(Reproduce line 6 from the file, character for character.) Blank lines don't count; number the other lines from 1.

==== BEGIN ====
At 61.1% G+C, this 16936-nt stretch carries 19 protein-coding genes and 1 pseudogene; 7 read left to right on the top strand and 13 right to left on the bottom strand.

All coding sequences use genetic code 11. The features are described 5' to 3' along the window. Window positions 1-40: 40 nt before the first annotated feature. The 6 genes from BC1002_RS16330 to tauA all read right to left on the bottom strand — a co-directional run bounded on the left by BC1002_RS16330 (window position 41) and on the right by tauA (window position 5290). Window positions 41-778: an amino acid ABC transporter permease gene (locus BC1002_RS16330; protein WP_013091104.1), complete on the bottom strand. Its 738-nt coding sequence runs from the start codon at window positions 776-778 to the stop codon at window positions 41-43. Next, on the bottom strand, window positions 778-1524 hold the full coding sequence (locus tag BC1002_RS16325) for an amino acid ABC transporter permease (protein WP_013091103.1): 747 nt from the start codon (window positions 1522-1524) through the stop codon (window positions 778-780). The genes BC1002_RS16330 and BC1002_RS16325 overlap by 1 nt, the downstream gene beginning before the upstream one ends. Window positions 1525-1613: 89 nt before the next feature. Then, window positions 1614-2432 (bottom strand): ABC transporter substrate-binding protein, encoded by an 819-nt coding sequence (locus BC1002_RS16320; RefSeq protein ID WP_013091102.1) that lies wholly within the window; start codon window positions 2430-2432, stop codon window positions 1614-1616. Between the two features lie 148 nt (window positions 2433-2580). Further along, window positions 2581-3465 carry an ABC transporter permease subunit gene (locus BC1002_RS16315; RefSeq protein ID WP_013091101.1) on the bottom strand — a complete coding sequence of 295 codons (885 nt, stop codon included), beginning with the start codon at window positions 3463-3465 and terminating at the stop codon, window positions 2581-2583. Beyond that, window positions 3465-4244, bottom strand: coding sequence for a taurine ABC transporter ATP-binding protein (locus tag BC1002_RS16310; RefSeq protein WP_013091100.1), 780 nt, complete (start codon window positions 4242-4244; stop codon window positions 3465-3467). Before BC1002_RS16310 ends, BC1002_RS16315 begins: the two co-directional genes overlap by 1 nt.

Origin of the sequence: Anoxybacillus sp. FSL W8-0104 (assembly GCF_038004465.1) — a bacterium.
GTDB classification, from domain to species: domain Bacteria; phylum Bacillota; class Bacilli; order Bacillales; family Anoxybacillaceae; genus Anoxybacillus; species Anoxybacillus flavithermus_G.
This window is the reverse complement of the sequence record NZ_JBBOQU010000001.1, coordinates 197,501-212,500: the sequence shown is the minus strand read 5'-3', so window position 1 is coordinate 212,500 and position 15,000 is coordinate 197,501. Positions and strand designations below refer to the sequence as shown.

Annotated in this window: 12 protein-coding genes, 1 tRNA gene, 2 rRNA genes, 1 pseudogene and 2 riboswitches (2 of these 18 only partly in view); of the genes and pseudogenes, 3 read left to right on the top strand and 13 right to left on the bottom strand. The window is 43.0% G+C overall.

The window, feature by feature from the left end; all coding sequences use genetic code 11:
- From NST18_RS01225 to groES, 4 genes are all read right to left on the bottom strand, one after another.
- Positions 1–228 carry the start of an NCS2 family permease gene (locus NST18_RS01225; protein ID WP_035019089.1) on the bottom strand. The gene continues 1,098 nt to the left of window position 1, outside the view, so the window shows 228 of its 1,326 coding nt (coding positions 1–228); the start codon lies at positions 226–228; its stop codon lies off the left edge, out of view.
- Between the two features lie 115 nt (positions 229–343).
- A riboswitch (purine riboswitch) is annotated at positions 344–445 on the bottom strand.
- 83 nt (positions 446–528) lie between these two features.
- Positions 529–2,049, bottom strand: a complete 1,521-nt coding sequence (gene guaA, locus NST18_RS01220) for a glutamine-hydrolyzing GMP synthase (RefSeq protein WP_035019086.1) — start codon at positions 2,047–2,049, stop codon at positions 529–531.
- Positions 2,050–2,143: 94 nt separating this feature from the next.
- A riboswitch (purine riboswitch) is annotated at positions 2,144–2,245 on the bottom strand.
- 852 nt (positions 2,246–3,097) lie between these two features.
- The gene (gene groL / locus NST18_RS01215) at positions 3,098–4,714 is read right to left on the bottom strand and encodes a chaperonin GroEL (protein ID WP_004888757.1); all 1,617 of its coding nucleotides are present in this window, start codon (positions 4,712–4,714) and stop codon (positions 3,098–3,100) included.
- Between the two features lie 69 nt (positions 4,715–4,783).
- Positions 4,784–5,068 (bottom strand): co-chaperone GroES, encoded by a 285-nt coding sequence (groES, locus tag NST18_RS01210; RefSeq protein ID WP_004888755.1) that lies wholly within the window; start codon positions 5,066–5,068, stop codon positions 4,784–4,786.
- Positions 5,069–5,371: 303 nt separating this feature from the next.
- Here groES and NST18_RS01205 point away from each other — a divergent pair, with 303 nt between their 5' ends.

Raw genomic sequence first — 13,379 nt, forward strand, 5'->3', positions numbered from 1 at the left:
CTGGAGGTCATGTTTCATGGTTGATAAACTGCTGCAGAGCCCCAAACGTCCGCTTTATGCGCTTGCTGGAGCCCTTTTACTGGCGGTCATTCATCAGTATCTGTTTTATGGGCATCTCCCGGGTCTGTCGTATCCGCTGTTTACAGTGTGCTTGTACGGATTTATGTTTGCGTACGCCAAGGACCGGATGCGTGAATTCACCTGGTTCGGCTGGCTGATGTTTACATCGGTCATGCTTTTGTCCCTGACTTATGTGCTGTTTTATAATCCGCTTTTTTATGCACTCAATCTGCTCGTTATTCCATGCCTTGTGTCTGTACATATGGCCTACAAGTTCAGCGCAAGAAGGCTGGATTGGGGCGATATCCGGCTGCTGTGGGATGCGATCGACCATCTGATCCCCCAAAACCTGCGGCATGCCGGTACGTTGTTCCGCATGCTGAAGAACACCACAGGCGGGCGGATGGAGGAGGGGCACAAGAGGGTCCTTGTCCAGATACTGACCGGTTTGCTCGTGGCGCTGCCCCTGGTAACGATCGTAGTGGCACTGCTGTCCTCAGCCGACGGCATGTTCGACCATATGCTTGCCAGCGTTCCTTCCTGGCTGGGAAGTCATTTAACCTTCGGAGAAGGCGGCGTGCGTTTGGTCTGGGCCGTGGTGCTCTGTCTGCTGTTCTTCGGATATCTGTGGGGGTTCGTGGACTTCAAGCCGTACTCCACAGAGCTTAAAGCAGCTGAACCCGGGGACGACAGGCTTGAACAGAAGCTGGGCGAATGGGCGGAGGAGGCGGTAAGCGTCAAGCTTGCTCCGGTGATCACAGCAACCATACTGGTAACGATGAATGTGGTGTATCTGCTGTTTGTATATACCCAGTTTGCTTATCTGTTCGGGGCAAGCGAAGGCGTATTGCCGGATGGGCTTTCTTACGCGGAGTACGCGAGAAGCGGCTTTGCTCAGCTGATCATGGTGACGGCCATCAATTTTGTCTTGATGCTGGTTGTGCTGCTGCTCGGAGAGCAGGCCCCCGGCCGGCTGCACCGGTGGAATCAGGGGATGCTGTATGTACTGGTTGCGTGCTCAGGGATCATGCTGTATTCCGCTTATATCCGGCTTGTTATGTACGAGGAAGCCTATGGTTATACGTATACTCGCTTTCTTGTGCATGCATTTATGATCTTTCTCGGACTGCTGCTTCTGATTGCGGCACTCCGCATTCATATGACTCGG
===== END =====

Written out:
Annotated in this window: 12 protein-coding genes, 1 tRNA gene, 2 rRNA genes, 1 pseudogene and 2 riboswitches (2 of these 18 only partly in view); of the genes and pseudogenes, 3 read left to right on the top strand and 13 right to left on the bottom strand. The window is 43.0% G+C overall.